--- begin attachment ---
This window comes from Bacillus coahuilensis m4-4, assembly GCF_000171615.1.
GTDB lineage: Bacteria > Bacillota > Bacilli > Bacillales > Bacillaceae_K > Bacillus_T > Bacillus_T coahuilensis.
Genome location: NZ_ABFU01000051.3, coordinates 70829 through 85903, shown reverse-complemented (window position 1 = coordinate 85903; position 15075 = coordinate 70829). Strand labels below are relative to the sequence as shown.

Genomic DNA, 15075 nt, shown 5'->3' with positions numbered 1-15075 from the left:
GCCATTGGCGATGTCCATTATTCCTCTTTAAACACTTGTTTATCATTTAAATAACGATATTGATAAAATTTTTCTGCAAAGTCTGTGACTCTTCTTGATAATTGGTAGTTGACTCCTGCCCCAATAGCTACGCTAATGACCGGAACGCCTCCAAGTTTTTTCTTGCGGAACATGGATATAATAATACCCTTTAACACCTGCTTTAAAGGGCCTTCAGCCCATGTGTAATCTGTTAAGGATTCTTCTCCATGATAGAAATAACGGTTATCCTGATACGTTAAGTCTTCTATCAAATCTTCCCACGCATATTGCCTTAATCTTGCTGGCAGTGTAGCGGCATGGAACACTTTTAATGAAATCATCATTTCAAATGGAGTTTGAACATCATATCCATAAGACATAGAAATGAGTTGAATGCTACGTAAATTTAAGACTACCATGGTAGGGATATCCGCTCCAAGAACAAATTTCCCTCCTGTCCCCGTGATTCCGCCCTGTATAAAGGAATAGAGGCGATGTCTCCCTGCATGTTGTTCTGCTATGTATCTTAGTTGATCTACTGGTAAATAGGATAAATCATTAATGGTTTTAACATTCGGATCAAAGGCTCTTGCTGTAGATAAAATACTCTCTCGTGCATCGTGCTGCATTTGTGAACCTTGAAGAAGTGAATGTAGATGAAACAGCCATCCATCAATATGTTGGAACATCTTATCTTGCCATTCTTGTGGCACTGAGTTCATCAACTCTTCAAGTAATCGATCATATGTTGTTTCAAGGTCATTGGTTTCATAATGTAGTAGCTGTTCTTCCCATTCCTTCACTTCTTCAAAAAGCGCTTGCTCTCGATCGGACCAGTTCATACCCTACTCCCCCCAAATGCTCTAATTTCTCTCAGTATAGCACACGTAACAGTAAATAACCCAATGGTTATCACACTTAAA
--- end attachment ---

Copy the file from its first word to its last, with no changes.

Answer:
This window comes from Bacillus coahuilensis m4-4, assembly GCF_000171615.1.
GTDB lineage: Bacteria > Bacillota > Bacilli > Bacillales > Bacillaceae_K > Bacillus_T > Bacillus_T coahuilensis.
Genome location: NZ_ABFU01000051.3, coordinates 70829 through 85903, shown reverse-complemented (window position 1 = coordinate 85903; position 15075 = coordinate 70829). Strand labels below are relative to the sequence as shown.

Genomic DNA, 15075 nt, shown 5'->3' with positions numbered 1-15075 from the left:
GCCATTGGCGATGTCCATTATTCCTCTTTAAACACTTGTTTATCATTTAAATAACGATATTGATAAAATTTTTCTGCAAAGTCTGTGACTCTTCTTGATAATTGGTAGTTGACTCCTGCCCCAATAGCTACGCTAATGACCGGAACGCCTCCAAGTTTTTTCTTGCGGAACATGGATATAATAATACCCTTTAACACCTGCTTTAAAGGGCCTTCAGCCCATGTGTAATCTGTTAAGGATTCTTCTCCATGATAGAAATAACGGTTATCCTGATACGTTAAGTCTTCTATCAAATCTTCCCACGCATATTGCCTTAATCTTGCTGGCAGTGTAGCGGCATGGAACACTTTTAATGAAATCATCATTTCAAATGGAGTTTGAACATCATATCCATAAGACATAGAAATGAGTTGAATGCTACGTAAATTTAAGACTACCATGGTAGGGATATCCGCTCCAAGAACAAATTTCCCTCCTGTCCCCGTGATTCCGCCCTGTATAAAGGAATAGAGGCGATGTCTCCCTGCATGTTGTTCTGCTATGTATCTTAGTTGATCTACTGGTAAATAGGATAAATCATTAATGGTTTTAACATTCGGATCAAAGGCTCTTGCTGTAGATAAAATACTCTCTCGTGCATCGTGCTGCATTTGTGAACCTTGAAGAAGTGAATGTAGATGAAACAGCCATCCATCAATATGTTGGAACATCTTATCTTGCCATTCTTGTGGCACTGAGTTCATCAACTCTTCAAGTAATCGATCATATGTTGTTTCAAGGTCATTGGTTTCATAATGTAGTAGCTGTTCTTCCCATTCCTTCACTTCTTCAAAAAGCGCTTGCTCTCGATCGGACCAGTTCATACCCTACTCCCCCCAAATGCTCTAATTTCTCTCAGTATAGCACACGTAACAGTAAATAACCCAATGGTTATCACACTTAAA